Rosa, 40, clearly remembers the sadness that was radiating from Samuel when she first met him. ‘I realise now that this is what made him so irresistibly attractive to me at the time,’ she says. ‘I was also feeling lost and in a bad way, but I was hiding it better.’

Our feelings, neuroses and moods are all liable to influence our impressions of others. ‘When feeling depressed, we become quite indifferent to everything,’ says psychologist and psychoanalyst Vincent Estellon. ‘First impressions cease to exist. Everything becomes lacklustre.’

This means that we stop picking up on other people’s cues, because we’re marooned in melancholy. We can also be misled by the emotional context in which an encounter takes place. Two researchers at the University of Waterloo in Canada demonstrated this – in a happy atmosphere, we tend to judge a face with a negative expression positively; conversely, when we are immersed in a dismal atmosphere, a happy, lively face can provoke a negative reaction.

Of course, some people are also simply better judges than others. ‘I tend to trust everyone instantly, whereas others will keep their guard up for a long period of time,’ says Grunfeld. It is important to look at the whole body, rather than just the face, as body language – how someone walks, sits and holds themselves – can tell us a lot. ‘If I’m hiring people, I ask someone else, who has that ability to judge quickly what people are going to be good at, to join me in the interview,’ she says. When trying to make a good first impression, we can unintentionally be misleading. Very anxious and shy people develop defence mechanisms to mask their perceived frailties. Rather than reach out to others, they put up barriers to protect themselves from a potentially aggressive and dangerous world. The first impression they give is not necessarily false; it just reflects the small aspect that they are revealing about themselves. There’s no universal solution for making a good impression.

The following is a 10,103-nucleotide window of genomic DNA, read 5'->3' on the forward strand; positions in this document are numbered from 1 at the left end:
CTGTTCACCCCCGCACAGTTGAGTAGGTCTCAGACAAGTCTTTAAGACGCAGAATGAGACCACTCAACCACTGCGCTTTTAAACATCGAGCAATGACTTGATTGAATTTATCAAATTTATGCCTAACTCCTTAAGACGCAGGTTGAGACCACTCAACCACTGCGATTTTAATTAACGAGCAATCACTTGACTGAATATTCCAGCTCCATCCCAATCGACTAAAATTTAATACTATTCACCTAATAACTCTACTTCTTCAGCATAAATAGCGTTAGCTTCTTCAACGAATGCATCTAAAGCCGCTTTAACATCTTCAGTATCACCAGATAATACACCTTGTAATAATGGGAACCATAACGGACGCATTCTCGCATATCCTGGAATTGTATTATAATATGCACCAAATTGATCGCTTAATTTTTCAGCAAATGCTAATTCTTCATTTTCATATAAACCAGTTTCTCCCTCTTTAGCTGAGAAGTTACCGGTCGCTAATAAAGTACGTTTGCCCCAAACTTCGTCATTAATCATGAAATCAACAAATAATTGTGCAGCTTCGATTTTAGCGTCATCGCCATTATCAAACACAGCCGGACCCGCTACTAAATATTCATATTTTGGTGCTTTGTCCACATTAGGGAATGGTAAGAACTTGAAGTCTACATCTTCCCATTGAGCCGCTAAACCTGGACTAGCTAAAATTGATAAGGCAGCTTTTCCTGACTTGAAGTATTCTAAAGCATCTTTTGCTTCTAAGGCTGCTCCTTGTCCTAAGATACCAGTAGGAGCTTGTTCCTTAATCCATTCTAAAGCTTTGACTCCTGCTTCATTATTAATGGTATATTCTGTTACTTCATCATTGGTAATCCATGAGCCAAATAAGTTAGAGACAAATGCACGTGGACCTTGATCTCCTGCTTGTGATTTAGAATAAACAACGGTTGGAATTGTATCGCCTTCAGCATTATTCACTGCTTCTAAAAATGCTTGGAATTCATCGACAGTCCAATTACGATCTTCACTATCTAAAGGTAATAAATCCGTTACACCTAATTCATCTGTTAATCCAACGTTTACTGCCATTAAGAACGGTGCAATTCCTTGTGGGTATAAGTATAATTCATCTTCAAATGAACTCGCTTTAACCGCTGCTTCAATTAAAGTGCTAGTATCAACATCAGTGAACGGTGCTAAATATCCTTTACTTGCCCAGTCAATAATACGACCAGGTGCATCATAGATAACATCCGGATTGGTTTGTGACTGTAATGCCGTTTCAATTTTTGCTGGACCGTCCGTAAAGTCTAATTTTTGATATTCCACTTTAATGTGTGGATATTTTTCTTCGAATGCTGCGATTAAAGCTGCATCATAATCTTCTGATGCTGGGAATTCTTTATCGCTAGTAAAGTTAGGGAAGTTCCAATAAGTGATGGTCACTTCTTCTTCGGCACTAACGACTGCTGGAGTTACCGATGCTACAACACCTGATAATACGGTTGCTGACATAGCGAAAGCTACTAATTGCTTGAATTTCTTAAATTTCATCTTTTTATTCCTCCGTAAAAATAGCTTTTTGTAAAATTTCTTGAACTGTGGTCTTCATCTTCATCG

As Grunfeld notes, how you present yourself depends on who you are meeting. If you are going to meet your future mother-in-law you will want to give a completely different impression from the one you’d hope to make if you are going to pitch to Burberry. In work situations, prior research on the person you are meeting is important.

But in day-to-day situations, basic aspects such as how you look, how you present yourself and eye contact are what make a difference. ‘Apart from that, you must accept that you’ll never fully know how other people see you,’ says Grunfeld. ‘You can only hope that you’re putting yourself forward in a good light.’ Pelissolo agrees. ‘It is impossible to control the image that others have of us, as it is so subjective,’ he says. He recommends being as true to your emotions as possible. And Fischer goes further, saying, ‘To honour the initial relationship that you develop with people, you must be authentic. Listen to your gut instinct and act on what it is telling you.’ Of course if there are cues for showing trustworthiness and likeability, then they can be faked. But faking sincerity is not easy. ‘The decision to fake it in order to make a good impression is likely to be picked up as such,’ says Kahneman. Be confident in who you are and then be true to that. Be conscious of your feelings without necessarily having to spell them out. In fact, the best way to avoid misunderstandings is to stop worrying about making a good impression.